Buzz (word-of-mouth)/Influencer Marketing

Social Influencer. Source: Forbes on YouTube

Exhibit 19.13   Video: What is a Social Influencer. (Source: Forbes on YouTube)

The new media marks a shift from the unidirectional nature of communication in the past. Today, consumers, not marketers, generate the vast majority of content about products and services. Their words are more persuasive than advertising. Amplified on social media, consumer opinions, reviews, advice, rants or complaints can become viral and spread — possibly yielding enormous gains or possibly causing immense damage.

These extraordinary opportunities and threats led to the inception of buzz marketing.

At the onset, a hum is created when something attracts attention initially from a small, core group of people. These individuals talk to their friends and acquaintances, who in turn tell their peers. Word spreads in this manner until enough tongues are wagging to constitute a “buzz”.

Marketers try to create word-of-mouth or catalyse the buzz through various techniques called buzz marketing or influencer marketing. It is a form of advocacy or product endorsement on social media by individuals who have a significant following and influence over their audience. It may also involve product placement.

The commonly used approach is to enlist influential consumers, including analysts and bloggers, and allow them to “discover” the product in the hope that they will pass positive endorsement on to their peers. In this way, marketers seek to expose consumers to their brands.

For instance, as far back as 2003, Tremor, P&G’s word-of-mouth marketing firm (now a separate company), recruited more than 250,000 teenage girls and 650,000 mothers in the United States who were identified as “connectors” or “influencers”. These individuals had social networks that were 5 to 6 times larger than the average person’s, and they had a strong tendency to share ideas within those networks.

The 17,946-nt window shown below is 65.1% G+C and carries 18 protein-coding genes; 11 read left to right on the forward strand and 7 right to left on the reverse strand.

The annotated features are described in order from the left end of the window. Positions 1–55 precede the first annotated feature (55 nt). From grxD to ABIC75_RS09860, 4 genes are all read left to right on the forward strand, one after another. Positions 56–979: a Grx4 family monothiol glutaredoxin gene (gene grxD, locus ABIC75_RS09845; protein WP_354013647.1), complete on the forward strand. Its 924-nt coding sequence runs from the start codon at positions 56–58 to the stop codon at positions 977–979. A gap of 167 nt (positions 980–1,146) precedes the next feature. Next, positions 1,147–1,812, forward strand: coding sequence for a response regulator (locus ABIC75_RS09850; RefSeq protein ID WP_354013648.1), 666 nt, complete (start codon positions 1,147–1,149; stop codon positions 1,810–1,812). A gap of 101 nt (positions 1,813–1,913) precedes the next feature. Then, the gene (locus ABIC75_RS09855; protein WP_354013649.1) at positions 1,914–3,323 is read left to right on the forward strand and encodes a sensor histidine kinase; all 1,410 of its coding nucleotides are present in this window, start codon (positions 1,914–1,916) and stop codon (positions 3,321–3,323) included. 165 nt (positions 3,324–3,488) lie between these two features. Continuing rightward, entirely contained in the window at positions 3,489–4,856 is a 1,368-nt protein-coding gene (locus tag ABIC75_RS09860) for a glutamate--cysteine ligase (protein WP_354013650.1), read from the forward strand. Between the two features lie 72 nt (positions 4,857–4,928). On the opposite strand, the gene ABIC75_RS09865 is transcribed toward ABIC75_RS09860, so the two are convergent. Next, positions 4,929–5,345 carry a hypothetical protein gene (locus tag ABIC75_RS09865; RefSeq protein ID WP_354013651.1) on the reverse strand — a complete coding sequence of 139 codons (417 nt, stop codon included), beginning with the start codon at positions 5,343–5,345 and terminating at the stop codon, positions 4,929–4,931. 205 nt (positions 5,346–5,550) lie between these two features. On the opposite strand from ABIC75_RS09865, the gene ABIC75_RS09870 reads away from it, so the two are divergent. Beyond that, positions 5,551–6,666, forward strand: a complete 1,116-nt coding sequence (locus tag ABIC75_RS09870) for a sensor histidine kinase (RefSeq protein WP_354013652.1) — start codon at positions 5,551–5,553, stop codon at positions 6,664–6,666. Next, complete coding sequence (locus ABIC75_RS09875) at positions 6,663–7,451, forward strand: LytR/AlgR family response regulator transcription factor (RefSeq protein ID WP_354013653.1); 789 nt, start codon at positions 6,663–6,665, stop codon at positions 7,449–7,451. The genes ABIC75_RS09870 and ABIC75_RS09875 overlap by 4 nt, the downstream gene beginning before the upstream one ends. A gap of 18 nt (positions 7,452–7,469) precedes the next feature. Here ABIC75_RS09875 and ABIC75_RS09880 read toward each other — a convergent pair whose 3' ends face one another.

The Forbes video in Exhibit 19.13 is a short documentary on today’s influencers describing their characteristics and their social influence.

In addition to generating beneficial buzz, marketers need to protect their brand and corporate reputation from harmful buzz. They do so through their representatives and brand ambassadors who step into conversations at internet forums and blogs, to speak on behalf of the brand and the organization.

Effective influencer marketing requires keeping messages simple, relevant, credible, and newsworthy. Brands should ensure that their brand ambassadors are well-informed and can articulate their messages with clarity. Additionally, it is essential to listen to the buzz and glean insights from it while measuring its impact and applying what is learned to improve buzz marketing efforts.

Considering the importance of influencer marketing, it comes as no surprise that companies are devoting considerable resources to buzz marketing, with some spending much more on advocacy than on conventional media.

While influencer marketing has become widely accepted, it has also faced criticism for being potentially deceptive, particularly if influencers do not disclose their relationship with the brand.

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